Nobody had the foggiest idea what to make of his comeback – quite literally.
By the time he emerged from the mist at Newbury last month, Punchestowns was already deep in a duel to the line with Pride Of Dulcote. At Cheltenham today, however, he gets the chance to match the recent, unequivocal revival of his stablemate, Long Run, as a Gold Cup contender. Should he do so, moreover, he will only stress the way the wind is already blowing.
To any neutral observer, a crop of younger steeplechasers is unmistakably emerging to challenge the old guard. An early skirmish, back in November, produced Diamond Harry; and then Pandorama threw down the gauntlet for Ireland. Much the most significant breakthrough, however, came in Long Run's defeat of Kauto Star at Kempton a fortnight ago.
Connections of the beaten champion insist he is not yet over the hill. And in fairness to Kauto Star, who bled from the nose that evening, he has since been found to be suffering from "a low-grade infection" – a discovery perfectly consistent with a mild dip from the usual, unrelenting strike-rate of the champion trainer. Paul Nicholls can be readily indulged, moreover, a somewhat defensive approach to those writing off a horse he will always cherish more than any other. But the same exoneration cannot be extended to anyone else contributing to the unworthily peevish tone already infecting the debate about Kauto Star's prospects of retrieving the Gold Cup.
If Kauto Star were somehow to pull it out of the fire, it would be one of the great moments in steeplechasing history – one that should join everyone together in ungrudging joy. With that in mind, it is a little unnerving to see trenches already being dug for a tense stand-off between the horse's "knockers" and those piously keeping the faith. Whatever happens, it would belittle a gripping endeavour for anyone to talk in terms of Nicholls trying to "prove the critics wrong".
That's not what this is about. It's an epic tale of an ageing king who has suffered a chastening reverse, at the hands of a young pretender, and is now trying to regroup for what may or may not prove his last stand. Some, admittedly, wish he would abdicate now. They dread the potential consequences of a more bruising defeat next time. Others, however, can still envisage perhaps his greatest glory yet. The thing is that nobody can know for certain – and that should be celebrated as part of the sport's infinite, unravelling fascination.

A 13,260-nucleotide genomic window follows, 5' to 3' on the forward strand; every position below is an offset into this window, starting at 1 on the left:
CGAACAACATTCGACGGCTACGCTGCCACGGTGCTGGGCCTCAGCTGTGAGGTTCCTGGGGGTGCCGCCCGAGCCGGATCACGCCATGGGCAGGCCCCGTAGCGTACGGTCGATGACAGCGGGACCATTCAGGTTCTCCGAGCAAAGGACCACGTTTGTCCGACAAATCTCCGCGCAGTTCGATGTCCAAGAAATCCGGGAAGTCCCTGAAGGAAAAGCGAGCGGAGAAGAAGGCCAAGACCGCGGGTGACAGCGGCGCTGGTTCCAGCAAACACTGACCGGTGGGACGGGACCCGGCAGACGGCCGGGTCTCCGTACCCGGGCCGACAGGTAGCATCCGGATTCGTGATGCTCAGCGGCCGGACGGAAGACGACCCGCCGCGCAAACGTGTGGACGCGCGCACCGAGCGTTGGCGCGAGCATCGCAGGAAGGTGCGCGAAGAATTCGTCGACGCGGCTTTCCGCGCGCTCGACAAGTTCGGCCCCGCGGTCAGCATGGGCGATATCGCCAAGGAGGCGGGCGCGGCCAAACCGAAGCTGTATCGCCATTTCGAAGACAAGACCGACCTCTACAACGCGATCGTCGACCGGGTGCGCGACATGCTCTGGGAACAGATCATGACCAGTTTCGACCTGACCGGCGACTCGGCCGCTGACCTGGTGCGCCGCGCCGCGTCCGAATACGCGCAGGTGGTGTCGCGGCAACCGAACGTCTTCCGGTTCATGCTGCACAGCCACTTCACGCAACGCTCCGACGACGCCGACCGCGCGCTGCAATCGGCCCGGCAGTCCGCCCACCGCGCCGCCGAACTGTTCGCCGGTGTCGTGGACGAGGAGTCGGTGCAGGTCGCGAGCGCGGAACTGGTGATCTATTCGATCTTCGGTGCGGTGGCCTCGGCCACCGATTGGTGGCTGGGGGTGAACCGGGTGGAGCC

The responsibility lies with both camps. It is understandable for Nicholls to feel indignant over what he considers the impertinence of outsiders, whose evidence is naturally confined to the horse's public appearances. And it would be a dreadful shame should such a man – as marvellously open with the public, in heart-breaking defeat, as he is in victory – feel in any way hurt by some of the things he hears or reads in response.
In turn, however, Nicholls has to accept that it is all part of the same process; that it all stimulates public interest; and that it is possible for people to reach different conclusions even about the very best horses. For instance, you would be entirely within your rights to dismiss as far-fetched the reproof that Kauto Star is being "judged" on one disappointing run. Since his astonishing performance in the 2009 King George, he has jumped horribly in the Gold Cup, looking lucky to walk away; had a fairly undignified scrap with a doubtful stayer at Down Royal; and now come up with this run back at Kempton.
Regardless, this is just part of a much broader dynamic, one that exposes Kauto Star, Denman and Imperial Commander – who have between them maintained a vintage standard over four Gold Cups – on the burning deck as the likes of Long Run and Diamond Harry swing across the bows.
Whether Punchestowns can now join them is one of the key questions on Festival Trials day. Nicholls himself, as it happens, could soon be contributing to the next wave, with Pride Of Dulcote favourite to exploit Pandorama's absence from the Irish Hennessy at Leopardstown tomorrow week. He will duly be curious to see how Punchestowns fares against three of his more seasoned operators in the Argento Chase.